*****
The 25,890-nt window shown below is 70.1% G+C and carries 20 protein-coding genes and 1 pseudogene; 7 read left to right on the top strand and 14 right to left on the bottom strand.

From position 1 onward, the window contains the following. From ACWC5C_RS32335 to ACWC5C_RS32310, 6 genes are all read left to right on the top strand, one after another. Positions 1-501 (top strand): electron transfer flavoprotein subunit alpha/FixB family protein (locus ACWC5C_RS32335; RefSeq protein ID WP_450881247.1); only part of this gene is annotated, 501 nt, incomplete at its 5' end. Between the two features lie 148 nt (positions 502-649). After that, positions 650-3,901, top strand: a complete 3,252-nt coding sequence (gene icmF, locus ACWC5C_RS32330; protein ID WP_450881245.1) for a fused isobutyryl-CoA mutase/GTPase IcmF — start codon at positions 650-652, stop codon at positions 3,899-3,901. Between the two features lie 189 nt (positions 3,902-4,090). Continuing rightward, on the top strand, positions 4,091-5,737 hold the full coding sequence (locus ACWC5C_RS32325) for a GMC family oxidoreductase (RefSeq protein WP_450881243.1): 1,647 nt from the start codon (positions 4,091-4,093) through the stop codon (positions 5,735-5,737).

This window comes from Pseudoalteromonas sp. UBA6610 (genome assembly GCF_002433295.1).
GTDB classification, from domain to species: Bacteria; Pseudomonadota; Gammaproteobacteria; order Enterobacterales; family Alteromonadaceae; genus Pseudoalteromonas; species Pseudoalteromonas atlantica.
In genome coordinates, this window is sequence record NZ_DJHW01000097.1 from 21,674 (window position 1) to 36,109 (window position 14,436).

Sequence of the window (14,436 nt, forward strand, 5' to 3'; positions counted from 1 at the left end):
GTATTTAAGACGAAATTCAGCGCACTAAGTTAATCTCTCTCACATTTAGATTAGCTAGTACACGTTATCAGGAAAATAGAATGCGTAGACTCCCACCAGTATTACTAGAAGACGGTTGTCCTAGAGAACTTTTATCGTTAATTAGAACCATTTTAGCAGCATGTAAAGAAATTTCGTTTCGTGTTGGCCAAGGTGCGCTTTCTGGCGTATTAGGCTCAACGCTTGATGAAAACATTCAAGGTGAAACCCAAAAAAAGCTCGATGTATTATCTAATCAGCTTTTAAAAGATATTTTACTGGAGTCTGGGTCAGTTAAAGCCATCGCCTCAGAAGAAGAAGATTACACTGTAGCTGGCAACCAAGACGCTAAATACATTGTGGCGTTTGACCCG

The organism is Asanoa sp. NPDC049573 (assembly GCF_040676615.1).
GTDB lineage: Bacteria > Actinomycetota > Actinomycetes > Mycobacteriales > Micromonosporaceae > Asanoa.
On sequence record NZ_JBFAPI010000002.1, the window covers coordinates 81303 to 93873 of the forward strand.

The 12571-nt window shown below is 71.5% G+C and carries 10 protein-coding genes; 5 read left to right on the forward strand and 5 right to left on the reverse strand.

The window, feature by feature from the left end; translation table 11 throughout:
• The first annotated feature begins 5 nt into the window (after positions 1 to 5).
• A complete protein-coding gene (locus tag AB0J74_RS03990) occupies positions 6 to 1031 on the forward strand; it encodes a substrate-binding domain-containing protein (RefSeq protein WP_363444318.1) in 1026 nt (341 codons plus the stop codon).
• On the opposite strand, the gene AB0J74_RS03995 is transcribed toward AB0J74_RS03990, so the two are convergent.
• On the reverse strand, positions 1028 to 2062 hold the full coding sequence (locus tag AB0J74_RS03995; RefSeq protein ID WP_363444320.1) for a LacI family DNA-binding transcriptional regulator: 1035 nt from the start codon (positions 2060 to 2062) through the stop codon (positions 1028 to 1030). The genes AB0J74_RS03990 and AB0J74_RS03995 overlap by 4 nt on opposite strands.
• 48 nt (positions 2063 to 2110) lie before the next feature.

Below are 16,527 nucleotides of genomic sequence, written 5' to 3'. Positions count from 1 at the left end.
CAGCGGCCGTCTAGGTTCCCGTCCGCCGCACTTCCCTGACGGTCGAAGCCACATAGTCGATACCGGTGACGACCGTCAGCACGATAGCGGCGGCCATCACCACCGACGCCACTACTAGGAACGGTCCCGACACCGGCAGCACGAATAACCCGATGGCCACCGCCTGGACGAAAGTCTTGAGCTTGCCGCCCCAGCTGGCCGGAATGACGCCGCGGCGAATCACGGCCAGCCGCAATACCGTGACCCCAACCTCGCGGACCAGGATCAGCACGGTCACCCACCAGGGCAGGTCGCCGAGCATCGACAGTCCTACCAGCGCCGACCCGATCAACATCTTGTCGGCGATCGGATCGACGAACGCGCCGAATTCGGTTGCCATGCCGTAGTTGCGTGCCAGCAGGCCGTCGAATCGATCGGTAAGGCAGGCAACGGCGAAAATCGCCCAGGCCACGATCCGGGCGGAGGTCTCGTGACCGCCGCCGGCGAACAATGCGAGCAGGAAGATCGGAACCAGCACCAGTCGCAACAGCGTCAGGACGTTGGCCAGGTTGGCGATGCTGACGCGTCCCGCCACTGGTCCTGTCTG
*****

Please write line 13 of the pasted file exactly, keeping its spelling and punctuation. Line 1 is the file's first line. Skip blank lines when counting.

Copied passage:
• The first annotated feature begins 5 nt into the window (after positions 1 to 5).